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Culture

Historian Mark Mazower Granted Honorary Greek Citizenship

ATHENS – Historian Mark Mazower was granted honorary Greek citizenship on January 28, in a special ceremony at the Ministry of the Interior, in the presence of Minister of the Interior Makis Voridis.

The British historian and the Ira D. Wallach Professor of History at Columbia University was granted honorary citizenship by a decision of the Ministry.

In his books, Mazower delves into modern Greek history, the history of the Balkans, 20th century Europe, and international history. He has a BA and doctorate in Classics and Philosophy from the University of Oxford, as well as an MA in International Affairs from Johns Hopkins University. He lives in New York City and contributes regularly for the Financial Times and other newspapers and journals. He is the founding director of the Columbia Institute for Ideas and Imagination in Paris and the Stavros Niarchos Foundation Public Humanities Initiative.

It should be noted that a special event was also hosted on January 28 at the Athens War Museum amphitheater for the presentation of Mazower’s latest book, entitled The Greek Revolution: 1821 and the Making of Modern Europe. As Mazower notes in the book, the Greek cause revealed “for the first time in modern history the transformative international power of public opinion expressed in print and fueled through associational life.”

Achieving independence was “the greatest miracle of all” for the Greeks, Mazower noted. It was the first successful revolution in which a people claimed liberty for themselves and overthrew an entire empire to attain it, transforming diplomatic norms and the direction of European politics forever, and inaugurating a new world of nation-states, which continues to the present day.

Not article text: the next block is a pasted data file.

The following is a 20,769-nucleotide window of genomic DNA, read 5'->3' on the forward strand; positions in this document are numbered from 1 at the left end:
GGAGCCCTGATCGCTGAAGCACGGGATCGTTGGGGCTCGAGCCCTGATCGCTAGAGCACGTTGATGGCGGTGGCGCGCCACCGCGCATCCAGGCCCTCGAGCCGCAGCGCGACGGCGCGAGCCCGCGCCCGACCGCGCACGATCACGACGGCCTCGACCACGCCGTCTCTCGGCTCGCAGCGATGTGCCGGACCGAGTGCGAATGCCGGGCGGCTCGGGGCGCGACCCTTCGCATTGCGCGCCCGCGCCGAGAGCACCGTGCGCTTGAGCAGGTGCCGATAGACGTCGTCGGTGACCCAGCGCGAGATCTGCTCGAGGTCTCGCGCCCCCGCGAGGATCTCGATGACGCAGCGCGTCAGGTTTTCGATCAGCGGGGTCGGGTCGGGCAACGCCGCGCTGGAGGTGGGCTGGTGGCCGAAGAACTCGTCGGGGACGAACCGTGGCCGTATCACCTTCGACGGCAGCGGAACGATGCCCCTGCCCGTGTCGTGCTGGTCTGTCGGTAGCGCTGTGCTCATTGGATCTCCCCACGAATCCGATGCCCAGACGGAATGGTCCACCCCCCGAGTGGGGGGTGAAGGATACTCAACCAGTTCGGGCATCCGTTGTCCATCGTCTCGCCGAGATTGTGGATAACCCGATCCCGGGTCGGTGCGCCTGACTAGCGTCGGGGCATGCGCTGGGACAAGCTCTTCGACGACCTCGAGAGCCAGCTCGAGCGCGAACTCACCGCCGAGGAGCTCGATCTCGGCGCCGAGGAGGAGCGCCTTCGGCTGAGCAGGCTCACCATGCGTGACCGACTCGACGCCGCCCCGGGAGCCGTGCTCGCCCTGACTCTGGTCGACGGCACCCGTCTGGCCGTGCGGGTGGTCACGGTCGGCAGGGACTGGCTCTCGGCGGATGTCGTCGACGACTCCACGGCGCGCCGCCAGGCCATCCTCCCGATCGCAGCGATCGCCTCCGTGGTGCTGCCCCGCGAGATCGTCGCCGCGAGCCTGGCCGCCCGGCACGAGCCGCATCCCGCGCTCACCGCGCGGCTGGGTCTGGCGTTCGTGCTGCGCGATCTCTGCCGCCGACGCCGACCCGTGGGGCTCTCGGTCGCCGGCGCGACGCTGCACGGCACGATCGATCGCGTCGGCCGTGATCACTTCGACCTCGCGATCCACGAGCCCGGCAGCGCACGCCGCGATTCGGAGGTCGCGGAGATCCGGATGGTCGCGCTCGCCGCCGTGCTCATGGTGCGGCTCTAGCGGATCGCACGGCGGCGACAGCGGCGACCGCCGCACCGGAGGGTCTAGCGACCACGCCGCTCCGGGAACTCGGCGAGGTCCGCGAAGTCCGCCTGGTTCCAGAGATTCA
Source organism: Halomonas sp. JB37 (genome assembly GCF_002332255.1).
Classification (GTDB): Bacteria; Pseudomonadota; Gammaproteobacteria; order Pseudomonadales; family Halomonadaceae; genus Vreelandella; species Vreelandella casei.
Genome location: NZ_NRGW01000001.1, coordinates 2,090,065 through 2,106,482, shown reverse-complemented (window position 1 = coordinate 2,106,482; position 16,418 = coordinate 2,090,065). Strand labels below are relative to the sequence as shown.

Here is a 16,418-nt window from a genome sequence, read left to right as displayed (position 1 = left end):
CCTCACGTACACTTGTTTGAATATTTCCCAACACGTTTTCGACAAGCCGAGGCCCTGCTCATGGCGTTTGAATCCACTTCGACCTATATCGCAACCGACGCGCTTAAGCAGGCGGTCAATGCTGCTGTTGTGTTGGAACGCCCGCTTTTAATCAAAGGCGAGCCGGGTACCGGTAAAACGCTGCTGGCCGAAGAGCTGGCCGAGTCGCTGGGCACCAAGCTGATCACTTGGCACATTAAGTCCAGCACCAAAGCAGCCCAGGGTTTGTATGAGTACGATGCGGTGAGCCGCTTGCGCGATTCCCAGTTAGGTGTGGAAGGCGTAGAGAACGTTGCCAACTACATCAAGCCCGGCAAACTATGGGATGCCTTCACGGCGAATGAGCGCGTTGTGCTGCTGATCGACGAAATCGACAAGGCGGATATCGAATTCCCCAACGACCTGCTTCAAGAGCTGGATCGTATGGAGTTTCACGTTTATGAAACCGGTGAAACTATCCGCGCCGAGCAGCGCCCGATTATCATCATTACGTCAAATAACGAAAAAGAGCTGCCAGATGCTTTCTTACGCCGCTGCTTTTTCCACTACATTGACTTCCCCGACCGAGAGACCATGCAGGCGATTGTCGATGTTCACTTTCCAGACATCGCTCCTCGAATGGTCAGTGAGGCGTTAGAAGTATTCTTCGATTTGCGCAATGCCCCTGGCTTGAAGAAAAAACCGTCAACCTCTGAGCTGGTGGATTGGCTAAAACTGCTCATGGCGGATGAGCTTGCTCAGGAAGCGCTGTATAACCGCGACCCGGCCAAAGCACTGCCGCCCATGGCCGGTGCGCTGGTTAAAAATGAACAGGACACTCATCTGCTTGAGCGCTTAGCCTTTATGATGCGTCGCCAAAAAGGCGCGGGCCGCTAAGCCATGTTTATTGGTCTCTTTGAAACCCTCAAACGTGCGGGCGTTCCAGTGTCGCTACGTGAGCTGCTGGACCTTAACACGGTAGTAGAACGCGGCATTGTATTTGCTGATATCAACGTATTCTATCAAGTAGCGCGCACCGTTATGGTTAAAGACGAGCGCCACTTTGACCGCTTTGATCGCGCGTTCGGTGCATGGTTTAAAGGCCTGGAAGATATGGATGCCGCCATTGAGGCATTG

PM Mitsotakis addresses presentation of Mark Mazower’s book on the Greek Revolution in Athens

Historian Mark Mazower, from his earliest work in the 1990s on Greek history, has been devoted to firmly placing Greek history in the greater context of the history of Europe, Greek Prime Minister Kyriakos Mitsotakis said on Friday.

Mitsotakis delivered a videotaped address for the presentation of the Greek edition of “The Greek Revolution: 1821 and the Making of Modern Europe” which Mazower was expected to attend at the War Museum in Athens.

Mentioning that the historian became an honorary citizen of Greece, the premier said that Mazower’s recent book is “another sample of his scientific zeal and genuine love of his second country,” will contribute to Greek historiography and will prove a landmark in the Greek people’s diligent search for national self-awareness.

The book leaves no space for comforting stereotypes or myths, and looks at the role of foreign powers in Greece as well as their contributions to the building of the modern state, the premier noted. While the fighters of the Greek Revolution of 1821 came from different backgrounds, “all of them shared the belief that the newborn nation-state must be viable, and for this to happen it had to be modern, just, and productive: in other words, a Greece with a rigorous society and with economic and geopolitical power, exactly the path the country wants to follow today, two eons later,” Mitsotakis said. Mazower, he stressed, has refused to give in to a politically motivated point of view, and “while his books may be political, they are not politically affiliated.”

The book’s Greek translation is by Kostas Kouremenos and published by Alexandria publications.

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